Travels Through North America, during the years 1825 and 1826

By His Highness,
Bernhard, Duke of Saxe-Weimar Eisenach

Next morning I received another visit from parson Seidel, and went with him to Bishop Huffel; the bishop is a man of about sixty years of age, also a Saxon, and a very friendly man, who has traveled much and speaks pleasantly. He had a very handsome collection of minerals, particularly of American marbles; Mr. Seidel resides with him in the oldest dwelling of the town, which has quite the appearance of the house of a country parson in Germany, and has even German locks and bolts to it; in this house is a large hall, which formerly served the parish as a church until the church was finished. I visited the church, escorted by the two divines; the arrangements are quite simple, a white hall with benches, and a somewhat higher seat for the clergy, with a table before it; the church has a very fine organ, which was made at New York. The bishop, who is a good performer on the piano, had the goodness to play for me on the organ. From the steeple of the church is a handsome prospect of the surrounding neighborhood, the Lehigh, the mountains of the same name, and the Blue Mountains. In the church building, next to the large hall, are several chambers, where they formerly kept school, before the new school was built, but now the elders hold their conferences in it, and the smaller meetings of the parish. By building this new church, the parish incurred a debt; the building, however, is not very tasty. The burying place of the congregation is upon a small hill, and resembles a garden planted with trees. The graves are in rows, a simple stone lying on each, containing the name, birth, and time of death of the departed. This morning I observed by a circular notice, the death of a young lad who died last evening; in order to give notice of his death, they played with trumpets the tunes of three hymns from the steeple, early in the morning; certainly a very simple and touching ceremony! The corpse is put in the corpse-house, and the burying takes place, in presence of the whole parish. Not far from the burying place, upon an elevated spot, is a cistern, in which by means of a forcing machine, the water is carried from the brook, and thence all the houses and streets are supplied with water.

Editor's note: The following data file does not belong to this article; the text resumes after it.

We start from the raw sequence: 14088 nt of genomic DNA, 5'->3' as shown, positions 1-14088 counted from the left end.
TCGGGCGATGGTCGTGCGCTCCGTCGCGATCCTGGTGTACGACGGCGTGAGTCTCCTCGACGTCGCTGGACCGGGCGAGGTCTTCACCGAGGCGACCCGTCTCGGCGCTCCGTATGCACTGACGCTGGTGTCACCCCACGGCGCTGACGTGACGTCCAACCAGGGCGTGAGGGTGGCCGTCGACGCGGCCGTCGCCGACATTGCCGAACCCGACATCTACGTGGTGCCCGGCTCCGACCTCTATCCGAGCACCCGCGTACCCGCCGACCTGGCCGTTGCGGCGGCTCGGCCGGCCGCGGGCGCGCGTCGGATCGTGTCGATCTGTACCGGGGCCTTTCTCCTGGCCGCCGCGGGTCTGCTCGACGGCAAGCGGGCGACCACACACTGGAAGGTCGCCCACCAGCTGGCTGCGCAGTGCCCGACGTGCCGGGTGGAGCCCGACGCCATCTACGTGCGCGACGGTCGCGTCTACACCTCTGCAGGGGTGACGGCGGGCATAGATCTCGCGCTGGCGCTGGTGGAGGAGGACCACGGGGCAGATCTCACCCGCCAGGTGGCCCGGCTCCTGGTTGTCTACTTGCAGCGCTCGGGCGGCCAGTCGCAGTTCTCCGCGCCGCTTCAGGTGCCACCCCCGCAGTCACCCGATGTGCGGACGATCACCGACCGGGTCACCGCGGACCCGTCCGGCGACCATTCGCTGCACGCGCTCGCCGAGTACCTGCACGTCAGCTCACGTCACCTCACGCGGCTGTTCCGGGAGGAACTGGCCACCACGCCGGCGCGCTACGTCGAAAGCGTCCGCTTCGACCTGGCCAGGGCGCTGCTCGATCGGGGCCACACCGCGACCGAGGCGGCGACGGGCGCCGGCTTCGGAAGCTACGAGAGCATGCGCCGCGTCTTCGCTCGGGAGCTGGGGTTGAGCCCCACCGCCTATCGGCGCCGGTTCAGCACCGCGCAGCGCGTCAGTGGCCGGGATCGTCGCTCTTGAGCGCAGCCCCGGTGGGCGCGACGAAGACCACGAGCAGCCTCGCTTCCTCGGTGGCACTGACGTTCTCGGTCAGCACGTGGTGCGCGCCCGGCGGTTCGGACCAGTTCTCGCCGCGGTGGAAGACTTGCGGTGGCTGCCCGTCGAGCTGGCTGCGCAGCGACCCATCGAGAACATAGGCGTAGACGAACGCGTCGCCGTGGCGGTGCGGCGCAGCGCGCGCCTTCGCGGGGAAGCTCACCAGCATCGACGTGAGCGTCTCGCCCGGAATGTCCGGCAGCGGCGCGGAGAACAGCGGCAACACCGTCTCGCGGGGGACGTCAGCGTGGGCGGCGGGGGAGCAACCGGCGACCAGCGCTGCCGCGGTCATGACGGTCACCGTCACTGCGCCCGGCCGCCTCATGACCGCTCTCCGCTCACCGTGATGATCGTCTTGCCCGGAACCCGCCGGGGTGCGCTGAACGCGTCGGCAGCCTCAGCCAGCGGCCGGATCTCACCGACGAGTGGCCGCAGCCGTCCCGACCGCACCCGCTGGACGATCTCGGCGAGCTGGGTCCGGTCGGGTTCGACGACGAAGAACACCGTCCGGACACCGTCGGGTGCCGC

After that we went to the dwelling of the sisterhood; all the old maids, and some younger ones of the parish, who have no parents, live together. Heretofore, all the unmarried women were obliged to live in the sister-house; but this has been changed since, and those who have parents, live with their families. Those sisters who live together, have either each a separate room, or several have a sitting room together. They support themselves by selling female utensils, which they manufacture. There is no house for the brotherhood, because young industrious laborers in this happy land, where there are no taxes, can support themselves very well. The ground on which the houses stand, belongs to the parish, and every man, who wishes to build here, has to pay a certain ground rent. There is, however, here no community of goods; every one has to work for, and to support himself, and the parish only assists him when he has become poor by misfortune.

After this interesting ramble I visited Mr. Rice, who is a merchant, owner of a mill, and is particularly engaged in the flour business; he also keeps a store, where every article is to be found, which the country people are in need of; from cloth, and fine linen, down to common wagon-screws. After that, I dined at home in the lively company of six young ladies from Providence, who also came to finish their education here in the boarding-school; as in Germany, the brothers have boarding-schools, where children, whose parents do not belong to the society, are carefully educated. The female school is at Bethlehem, and the male school in Nazareth.



Quondam © 2007.04.17